Mayo Clinic Minute: Low-carb diet findings and cautions
New Study Reveals That Carbs Might Not Be So Bad
Good news, bread lovers! Time to dust off your pizza rollers and break out your bread-baking pans: The dreaded carbohydrate may not be so bad after all.
Despite the bad press that carbs have received in recent years, research from the University of Sydney has some positive carb news. Scientists recently gave mice a variety of diets—some with higher protein content, others with higher carb content. After looking at the total calories the mice consumed, the data revealed that the difference in overall health between the two diets didn't vary greatly.
Stephen Simpson, a senior author at the University of Sydney, said that despite this new finding, exercising and avoiding overeating are what really determine your wellness.
"It still holds true that reducing food intake and body weight improves metabolic health and reduces the risk of diseases like type 2 diabetes, obesity and fatty liver disease," Simpson told Time.com. "However…it appears that including modest intakes of high-quality protein and plenty of healthy carbohydrates in the diet will be beneficial for health as we age."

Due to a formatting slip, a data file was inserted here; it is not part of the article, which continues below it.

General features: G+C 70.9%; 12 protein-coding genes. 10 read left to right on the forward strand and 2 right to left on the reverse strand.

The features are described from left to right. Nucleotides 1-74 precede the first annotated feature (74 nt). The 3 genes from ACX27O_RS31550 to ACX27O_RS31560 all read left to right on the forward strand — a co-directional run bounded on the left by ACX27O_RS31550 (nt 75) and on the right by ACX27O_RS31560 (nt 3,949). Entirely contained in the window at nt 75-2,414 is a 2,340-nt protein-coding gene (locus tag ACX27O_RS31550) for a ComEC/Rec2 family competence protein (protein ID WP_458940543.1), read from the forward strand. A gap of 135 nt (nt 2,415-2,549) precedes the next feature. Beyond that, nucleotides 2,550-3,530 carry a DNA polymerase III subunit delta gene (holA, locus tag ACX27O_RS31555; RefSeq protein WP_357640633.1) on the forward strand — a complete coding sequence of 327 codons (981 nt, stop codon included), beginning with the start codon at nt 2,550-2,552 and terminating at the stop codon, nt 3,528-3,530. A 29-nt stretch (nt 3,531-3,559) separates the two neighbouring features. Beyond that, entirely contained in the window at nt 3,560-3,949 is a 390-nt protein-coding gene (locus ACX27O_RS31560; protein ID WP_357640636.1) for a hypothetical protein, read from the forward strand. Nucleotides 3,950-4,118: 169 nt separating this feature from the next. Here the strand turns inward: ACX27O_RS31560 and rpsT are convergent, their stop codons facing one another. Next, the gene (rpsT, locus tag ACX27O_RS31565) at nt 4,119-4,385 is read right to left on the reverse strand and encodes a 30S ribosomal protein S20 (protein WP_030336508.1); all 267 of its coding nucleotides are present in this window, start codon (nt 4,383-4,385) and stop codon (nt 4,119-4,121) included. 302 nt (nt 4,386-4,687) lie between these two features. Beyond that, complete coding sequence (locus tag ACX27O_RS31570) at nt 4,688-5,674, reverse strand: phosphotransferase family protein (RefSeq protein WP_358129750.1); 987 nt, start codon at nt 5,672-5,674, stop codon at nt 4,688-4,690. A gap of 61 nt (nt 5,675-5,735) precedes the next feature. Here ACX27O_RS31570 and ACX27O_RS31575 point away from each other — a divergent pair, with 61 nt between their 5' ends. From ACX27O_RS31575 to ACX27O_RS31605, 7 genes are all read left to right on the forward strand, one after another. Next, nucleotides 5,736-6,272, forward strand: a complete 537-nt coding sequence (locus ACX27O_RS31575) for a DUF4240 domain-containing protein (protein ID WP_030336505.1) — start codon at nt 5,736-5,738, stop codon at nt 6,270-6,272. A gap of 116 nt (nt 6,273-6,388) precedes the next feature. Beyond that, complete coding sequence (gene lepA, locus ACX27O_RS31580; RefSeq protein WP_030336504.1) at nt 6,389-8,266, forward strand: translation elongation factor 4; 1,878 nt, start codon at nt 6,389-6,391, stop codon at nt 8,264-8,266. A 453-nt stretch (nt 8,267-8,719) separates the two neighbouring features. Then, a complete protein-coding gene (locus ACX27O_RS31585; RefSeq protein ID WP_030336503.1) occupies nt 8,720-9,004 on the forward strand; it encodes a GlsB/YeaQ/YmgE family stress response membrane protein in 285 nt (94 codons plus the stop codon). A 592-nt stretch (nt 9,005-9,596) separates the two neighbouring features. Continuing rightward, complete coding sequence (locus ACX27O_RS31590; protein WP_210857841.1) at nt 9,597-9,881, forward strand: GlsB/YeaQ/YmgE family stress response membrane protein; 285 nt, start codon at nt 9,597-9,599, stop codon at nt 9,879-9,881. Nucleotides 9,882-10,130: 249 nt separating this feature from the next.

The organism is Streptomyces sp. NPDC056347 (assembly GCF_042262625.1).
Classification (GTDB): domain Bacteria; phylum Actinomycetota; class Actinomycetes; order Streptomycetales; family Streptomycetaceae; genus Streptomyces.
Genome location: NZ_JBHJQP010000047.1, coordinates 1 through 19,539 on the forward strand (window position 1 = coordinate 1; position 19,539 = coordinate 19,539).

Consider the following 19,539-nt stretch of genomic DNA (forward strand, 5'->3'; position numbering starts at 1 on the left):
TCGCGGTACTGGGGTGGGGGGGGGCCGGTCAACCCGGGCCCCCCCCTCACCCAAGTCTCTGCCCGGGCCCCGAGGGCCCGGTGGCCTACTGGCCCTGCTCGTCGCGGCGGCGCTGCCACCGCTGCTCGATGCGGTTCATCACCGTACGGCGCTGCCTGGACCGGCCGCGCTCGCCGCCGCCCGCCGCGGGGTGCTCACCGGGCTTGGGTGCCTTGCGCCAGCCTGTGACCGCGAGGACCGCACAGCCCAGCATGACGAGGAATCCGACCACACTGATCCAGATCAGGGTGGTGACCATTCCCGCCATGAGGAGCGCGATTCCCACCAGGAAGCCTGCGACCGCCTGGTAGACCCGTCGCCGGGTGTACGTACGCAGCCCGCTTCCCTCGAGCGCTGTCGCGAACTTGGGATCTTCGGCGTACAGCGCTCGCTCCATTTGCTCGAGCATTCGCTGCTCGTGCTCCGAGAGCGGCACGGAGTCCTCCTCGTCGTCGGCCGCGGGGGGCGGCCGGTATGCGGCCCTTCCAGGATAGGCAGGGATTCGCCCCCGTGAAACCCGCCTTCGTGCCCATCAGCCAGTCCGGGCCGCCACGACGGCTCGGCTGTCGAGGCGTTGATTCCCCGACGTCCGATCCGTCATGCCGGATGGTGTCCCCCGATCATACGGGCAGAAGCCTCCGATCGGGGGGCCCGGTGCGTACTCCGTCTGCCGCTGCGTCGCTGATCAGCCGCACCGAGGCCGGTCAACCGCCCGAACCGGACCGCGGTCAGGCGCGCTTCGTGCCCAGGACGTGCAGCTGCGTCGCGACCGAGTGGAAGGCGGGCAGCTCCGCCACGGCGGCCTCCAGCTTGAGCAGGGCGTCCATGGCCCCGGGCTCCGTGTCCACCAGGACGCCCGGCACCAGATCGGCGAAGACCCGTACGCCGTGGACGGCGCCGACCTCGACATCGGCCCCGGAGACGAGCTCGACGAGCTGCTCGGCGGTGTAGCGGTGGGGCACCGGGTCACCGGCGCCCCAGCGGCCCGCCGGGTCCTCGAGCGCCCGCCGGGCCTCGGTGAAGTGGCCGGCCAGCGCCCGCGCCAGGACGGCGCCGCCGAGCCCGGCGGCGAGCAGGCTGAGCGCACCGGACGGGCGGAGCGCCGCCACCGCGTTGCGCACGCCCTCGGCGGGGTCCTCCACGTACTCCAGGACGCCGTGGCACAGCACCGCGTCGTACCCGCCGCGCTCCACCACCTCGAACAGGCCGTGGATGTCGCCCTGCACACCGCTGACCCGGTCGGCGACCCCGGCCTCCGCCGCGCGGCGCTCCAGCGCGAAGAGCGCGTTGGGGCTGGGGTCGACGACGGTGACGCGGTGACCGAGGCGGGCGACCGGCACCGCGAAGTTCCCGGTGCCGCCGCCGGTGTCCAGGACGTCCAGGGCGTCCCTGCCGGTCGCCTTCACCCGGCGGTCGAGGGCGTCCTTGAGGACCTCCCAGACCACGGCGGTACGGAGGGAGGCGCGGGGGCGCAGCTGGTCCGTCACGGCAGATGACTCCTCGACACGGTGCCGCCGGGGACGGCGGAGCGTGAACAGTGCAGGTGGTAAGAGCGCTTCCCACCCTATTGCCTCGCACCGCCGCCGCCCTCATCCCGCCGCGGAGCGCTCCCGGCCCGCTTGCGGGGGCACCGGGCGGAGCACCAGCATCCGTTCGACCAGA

Scientists will continue to analyze this research to discover which specific carbohydrates are best for the body, as well as how this finding could affect long-term health in humans.
Video: Study Says Low Carb Diets Increase Mortality RESPONSE
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